Monday, May 13, 2013

Couponing for the Rest of Us


I wanted to take some time to review this book which offers a very good introduction to the world of couponing. 

Some background information on me so you know the perspective that I am coming from....I have been a couponer since 2006.  I ran a blog in Nashville which highlighted the deals for Publix (a grocery chain based out of Florida that has stores in FL, GA, AL, SC, NC and TN).  I taught coupon classes in Nashville from 2007-2010. 

I really enjoyed reading Kasey's book.  She gives a very thorough and well-written overview of couponing.  Her writing style is excellent and I actually thought that book was easy to read and very comprehensive but not too overwhelming.  Perfect for the person that is trying to learn about couponing.  I also thought that the book provided a nice personal perspective on her own journey with couponing.  She is an affable writer and is probably someone that I would enjoy spending time with so you will also enjoy purchasing her book and spending time with her.

If you are interested in learning how to coupon and the subject matter is overwhelming to you then I highly recommend purchasing her book.  You can read it a chapter a night and the information is very useful.  It will teach you why you should use coupons, how to gather coupons, how to organize coupons, and how to organize your shops.

In general I loved the book but I disagree with Kasey in a few areas. 

1.  She utilizes some scriptures throughout the book and I found these distracting as they didn't fit the context of what she was writing about.  I am a bible-believing Christian and was actually put off by her use of the scriptures as they were taken out of context and inserted carelessly at times. I'm sure she means well, however, careful consideration should always be given when inserting God's word.  A proper hermeneutic is essential when dealing with scripture. 

2.  She tries to set standards for couponers regarding how many coupons they should take at the store and whether or not they should take peelies off of products.  I believe that these are personal conscience issues and they shouldn't be dictated by her opinion.  I also found her information to be inaccurate regarding peelies.  IRC's (Instant Rebate Coupons) are put on the products by the manufacturers (not the store managers) and the manufacturers could care less if you peel them before you buy the product (yes, even if they have language that says that they are to be used after purchasing the product).  I researched this issue and spoke with many manufacturers and they informed me that they are to be used just like regular coupons.  My neighbor used to be one of the people that put "peelies" on products for a living.  The author may have an ethical issue personally with peeling the stickers off the product but it is not "wrong" to do so.  I believe that coupon ethics are not black and white and everyone should do what their conscience dictates and that will be different for each person.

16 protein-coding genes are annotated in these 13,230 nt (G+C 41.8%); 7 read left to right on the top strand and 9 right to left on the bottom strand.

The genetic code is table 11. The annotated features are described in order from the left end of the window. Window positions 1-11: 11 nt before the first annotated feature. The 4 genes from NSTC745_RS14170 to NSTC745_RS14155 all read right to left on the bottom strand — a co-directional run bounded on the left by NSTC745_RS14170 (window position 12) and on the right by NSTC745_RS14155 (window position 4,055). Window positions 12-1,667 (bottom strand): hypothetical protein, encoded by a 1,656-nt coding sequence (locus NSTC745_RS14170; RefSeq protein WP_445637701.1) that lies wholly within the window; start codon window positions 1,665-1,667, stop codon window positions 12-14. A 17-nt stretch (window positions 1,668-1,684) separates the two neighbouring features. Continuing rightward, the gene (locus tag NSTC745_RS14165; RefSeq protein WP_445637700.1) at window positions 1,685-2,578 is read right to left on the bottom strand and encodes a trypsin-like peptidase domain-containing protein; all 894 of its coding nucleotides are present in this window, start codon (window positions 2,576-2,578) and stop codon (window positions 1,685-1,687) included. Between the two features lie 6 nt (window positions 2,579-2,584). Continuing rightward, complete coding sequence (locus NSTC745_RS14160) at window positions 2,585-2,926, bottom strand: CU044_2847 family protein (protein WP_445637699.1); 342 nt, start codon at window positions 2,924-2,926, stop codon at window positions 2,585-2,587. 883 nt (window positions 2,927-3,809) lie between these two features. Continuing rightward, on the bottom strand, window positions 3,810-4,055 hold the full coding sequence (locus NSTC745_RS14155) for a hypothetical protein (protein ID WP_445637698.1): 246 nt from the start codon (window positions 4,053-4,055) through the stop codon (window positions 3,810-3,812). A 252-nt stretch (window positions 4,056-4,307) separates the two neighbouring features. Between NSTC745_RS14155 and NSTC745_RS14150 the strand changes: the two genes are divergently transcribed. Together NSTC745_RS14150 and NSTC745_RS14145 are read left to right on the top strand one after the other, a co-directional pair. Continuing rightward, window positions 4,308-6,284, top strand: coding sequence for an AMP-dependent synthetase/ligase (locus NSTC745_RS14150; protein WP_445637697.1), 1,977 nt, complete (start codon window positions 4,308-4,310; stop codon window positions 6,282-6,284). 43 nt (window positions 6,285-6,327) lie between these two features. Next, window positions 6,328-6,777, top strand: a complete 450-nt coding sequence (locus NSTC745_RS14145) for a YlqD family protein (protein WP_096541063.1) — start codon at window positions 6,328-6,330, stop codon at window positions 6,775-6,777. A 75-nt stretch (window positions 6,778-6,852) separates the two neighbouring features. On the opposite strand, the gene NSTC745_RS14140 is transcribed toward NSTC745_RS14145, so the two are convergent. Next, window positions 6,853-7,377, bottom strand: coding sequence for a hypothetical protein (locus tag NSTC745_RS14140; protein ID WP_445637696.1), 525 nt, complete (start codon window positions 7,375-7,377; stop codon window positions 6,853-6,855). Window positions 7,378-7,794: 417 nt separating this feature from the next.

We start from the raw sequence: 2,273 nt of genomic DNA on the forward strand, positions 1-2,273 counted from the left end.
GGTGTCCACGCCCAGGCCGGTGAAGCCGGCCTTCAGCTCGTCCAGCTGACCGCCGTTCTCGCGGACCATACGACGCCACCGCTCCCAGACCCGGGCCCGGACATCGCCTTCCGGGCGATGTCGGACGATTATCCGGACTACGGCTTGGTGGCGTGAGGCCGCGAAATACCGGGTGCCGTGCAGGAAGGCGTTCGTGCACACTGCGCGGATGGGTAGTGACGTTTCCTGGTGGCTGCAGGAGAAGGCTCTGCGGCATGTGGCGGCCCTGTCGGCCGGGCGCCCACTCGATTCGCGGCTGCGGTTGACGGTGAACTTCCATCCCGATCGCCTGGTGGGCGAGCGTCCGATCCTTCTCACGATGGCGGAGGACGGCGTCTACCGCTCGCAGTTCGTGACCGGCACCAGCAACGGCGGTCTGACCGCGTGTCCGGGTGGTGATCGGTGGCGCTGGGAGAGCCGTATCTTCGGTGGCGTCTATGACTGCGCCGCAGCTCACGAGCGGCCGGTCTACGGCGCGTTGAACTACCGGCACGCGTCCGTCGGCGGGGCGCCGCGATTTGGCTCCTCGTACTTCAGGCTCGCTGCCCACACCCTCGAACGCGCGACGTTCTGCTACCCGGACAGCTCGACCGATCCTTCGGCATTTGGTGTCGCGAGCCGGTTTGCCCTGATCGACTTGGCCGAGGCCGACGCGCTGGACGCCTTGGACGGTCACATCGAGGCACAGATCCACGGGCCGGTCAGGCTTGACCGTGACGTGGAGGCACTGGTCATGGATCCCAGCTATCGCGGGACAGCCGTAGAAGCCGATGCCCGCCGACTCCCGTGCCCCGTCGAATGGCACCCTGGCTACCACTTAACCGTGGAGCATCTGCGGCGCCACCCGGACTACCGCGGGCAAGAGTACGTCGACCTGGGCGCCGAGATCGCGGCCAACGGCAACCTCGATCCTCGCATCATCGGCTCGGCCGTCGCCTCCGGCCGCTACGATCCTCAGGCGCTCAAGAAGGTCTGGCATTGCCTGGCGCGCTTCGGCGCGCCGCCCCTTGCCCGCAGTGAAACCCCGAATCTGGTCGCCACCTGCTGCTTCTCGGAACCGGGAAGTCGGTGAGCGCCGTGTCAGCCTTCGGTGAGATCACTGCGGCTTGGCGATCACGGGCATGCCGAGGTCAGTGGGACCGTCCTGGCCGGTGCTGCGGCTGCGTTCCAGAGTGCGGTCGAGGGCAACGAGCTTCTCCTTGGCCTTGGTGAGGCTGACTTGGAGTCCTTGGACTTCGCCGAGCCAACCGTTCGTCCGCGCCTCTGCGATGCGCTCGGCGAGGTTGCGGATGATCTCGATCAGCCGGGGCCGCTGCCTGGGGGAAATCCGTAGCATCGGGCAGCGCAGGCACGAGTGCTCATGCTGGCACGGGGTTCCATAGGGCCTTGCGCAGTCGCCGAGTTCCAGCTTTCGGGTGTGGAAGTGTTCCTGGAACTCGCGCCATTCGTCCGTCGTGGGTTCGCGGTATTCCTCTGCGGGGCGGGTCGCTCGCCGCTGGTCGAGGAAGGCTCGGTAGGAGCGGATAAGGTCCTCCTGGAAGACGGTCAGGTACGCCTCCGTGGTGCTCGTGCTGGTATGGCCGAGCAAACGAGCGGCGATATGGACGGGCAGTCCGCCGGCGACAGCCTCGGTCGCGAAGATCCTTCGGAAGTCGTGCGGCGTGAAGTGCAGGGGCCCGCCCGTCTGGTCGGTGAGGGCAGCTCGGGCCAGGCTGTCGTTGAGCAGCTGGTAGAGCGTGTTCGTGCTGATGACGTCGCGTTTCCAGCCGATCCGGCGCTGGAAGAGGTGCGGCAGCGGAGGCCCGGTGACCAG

3. I found alot of the information in her book to be more useful for the markets where there are Publix stores as several of her examples are for these specific stores (i.e. the Buy 1, Get 1 deals and the doubling of coupons).  Some stores do have Buy 1, Get 1 deals but they are not as prolific as the deals at Publix.  I have lived in several different states and you can get the most for your money if you shop at Publix when they double store coupons.  The other states that I have lived in (CA and TX) are vast wastelands for couponers and it is much more difficult to save large amounts although you can still save some money.  These states, for example, generally do not allow for doubling of coupons at most of their stores and the Buy 1, Get 1 deals are fewer and far between.

4.  The store coupons that Publix puts out in their fliers are actually coupons that they have negotiated with the manufacturers.  Publix is not losing money on these coupons.  They are essentially manufacturer coupons (even though they say "store coupons" on them).  You can still use them in conjunction with a manufacturer coupon.  I just wanted to make it clear that the store is not taking a "loss" on the product when you use these coupons.  The manufacturer's work with Publix to put out these coupons for all kinds of reasons.  Sometimes the manufacturer really wants their product to move off the shelf (i.e. grocery stores set limits for that manufacturer's product and if the manufacturer doesn't meet that limit then their product can get pulled and the store will put another product in it's place) and sometimes they just want to be the market leader in their particular category.  Sometimes they are just changing their packaging and they practically give their products away to get them off the shelves.

Still, even with the above, I thought that this was an excellent introduction.  In fact, I thought that it was one of the best introduction books that I have ever read.  It is very well-organized that is important when covering a topic like couponing.  Good job Kasey!

Available May 2013 at your favorite bookseller from Revell, a division of Baker Publishing Group.

Wednesday, February 13, 2013

5 Days to a Clutter-Free House

The authors....two very experienced women.  I love that the people that wrote the book have been working professionally as organizers.  They are very positive and helpful.

Let me start off by saying that this book is very well written.  I read books constantly and the spelling, grammar and punctuation in most of the books that I read is horrendous.  This book was a welcome breath of fresh air because it was easy to read and actually enjoyable to read.  The writers are organizers and you can tell that they are good at their jobs from the way that they organized their book.  Their advice is clear and concise and simple to follow.